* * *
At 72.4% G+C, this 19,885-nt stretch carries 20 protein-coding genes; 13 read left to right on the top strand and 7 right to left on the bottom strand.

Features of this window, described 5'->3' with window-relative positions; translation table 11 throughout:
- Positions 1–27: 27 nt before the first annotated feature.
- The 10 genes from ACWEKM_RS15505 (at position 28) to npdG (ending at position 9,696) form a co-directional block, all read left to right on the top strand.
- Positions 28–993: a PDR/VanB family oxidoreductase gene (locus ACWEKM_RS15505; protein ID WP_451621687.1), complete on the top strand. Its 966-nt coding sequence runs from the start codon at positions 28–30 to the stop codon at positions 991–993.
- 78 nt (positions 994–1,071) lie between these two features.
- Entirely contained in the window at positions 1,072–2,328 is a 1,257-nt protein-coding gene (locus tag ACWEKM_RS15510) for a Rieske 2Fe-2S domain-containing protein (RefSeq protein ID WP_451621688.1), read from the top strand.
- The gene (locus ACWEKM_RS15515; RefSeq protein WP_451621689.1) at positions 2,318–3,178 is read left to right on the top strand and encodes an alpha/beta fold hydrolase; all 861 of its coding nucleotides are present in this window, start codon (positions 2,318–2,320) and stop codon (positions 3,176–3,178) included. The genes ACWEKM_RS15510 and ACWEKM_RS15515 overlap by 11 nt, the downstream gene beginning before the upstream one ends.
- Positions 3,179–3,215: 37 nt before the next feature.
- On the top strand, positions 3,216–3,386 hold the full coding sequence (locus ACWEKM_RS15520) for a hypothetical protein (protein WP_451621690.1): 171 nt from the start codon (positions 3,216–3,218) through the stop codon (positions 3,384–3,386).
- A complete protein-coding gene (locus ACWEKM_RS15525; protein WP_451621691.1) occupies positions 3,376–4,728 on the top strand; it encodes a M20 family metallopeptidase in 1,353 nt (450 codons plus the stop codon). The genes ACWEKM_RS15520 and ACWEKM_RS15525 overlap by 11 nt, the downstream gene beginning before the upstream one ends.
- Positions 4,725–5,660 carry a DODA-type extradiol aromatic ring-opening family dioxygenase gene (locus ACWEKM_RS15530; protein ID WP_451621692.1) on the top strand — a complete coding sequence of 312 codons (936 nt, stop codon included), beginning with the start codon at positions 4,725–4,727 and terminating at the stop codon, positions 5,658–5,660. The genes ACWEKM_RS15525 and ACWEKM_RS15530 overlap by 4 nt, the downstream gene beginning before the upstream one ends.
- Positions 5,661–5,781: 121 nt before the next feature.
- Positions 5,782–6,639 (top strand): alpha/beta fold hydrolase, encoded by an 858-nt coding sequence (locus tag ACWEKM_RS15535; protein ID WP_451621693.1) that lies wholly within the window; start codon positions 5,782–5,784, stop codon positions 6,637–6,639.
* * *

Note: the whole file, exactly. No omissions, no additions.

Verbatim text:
At 72.4% G+C, this 19,885-nt stretch carries 20 protein-coding genes; 13 read left to right on the top strand and 7 right to left on the bottom strand.

Features of this window, described 5'->3' with window-relative positions; translation table 11 throughout:
- Positions 1–27: 27 nt before the first annotated feature.
- The 10 genes from ACWEKM_RS15505 (at position 28) to npdG (ending at position 9,696) form a co-directional block, all read left to right on the top strand.
- Positions 28–993: a PDR/VanB family oxidoreductase gene (locus ACWEKM_RS15505; protein ID WP_451621687.1), complete on the top strand. Its 966-nt coding sequence runs from the start codon at positions 28–30 to the stop codon at positions 991–993.
- 78 nt (positions 994–1,071) lie between these two features.
- Entirely contained in the window at positions 1,072–2,328 is a 1,257-nt protein-coding gene (locus tag ACWEKM_RS15510) for a Rieske 2Fe-2S domain-containing protein (RefSeq protein ID WP_451621688.1), read from the top strand.
- The gene (locus ACWEKM_RS15515; RefSeq protein WP_451621689.1) at positions 2,318–3,178 is read left to right on the top strand and encodes an alpha/beta fold hydrolase; all 861 of its coding nucleotides are present in this window, start codon (positions 2,318–2,320) and stop codon (positions 3,176–3,178) included. The genes ACWEKM_RS15510 and ACWEKM_RS15515 overlap by 11 nt, the downstream gene beginning before the upstream one ends.
- Positions 3,179–3,215: 37 nt before the next feature.
- On the top strand, positions 3,216–3,386 hold the full coding sequence (locus ACWEKM_RS15520) for a hypothetical protein (protein WP_451621690.1): 171 nt from the start codon (positions 3,216–3,218) through the stop codon (positions 3,384–3,386).
- A complete protein-coding gene (locus ACWEKM_RS15525; protein WP_451621691.1) occupies positions 3,376–4,728 on the top strand; it encodes a M20 family metallopeptidase in 1,353 nt (450 codons plus the stop codon). The genes ACWEKM_RS15520 and ACWEKM_RS15525 overlap by 11 nt, the downstream gene beginning before the upstream one ends.
- Positions 4,725–5,660 carry a DODA-type extradiol aromatic ring-opening family dioxygenase gene (locus ACWEKM_RS15530; protein ID WP_451621692.1) on the top strand — a complete coding sequence of 312 codons (936 nt, stop codon included), beginning with the start codon at positions 4,725–4,727 and terminating at the stop codon, positions 5,658–5,660. The genes ACWEKM_RS15525 and ACWEKM_RS15530 overlap by 4 nt, the downstream gene beginning before the upstream one ends.
- Positions 5,661–5,781: 121 nt before the next feature.
- Positions 5,782–6,639 (top strand): alpha/beta fold hydrolase, encoded by an 858-nt coding sequence (locus tag ACWEKM_RS15535; protein ID WP_451621693.1) that lies wholly within the window; start codon positions 5,782–5,784, stop codon positions 6,637–6,639.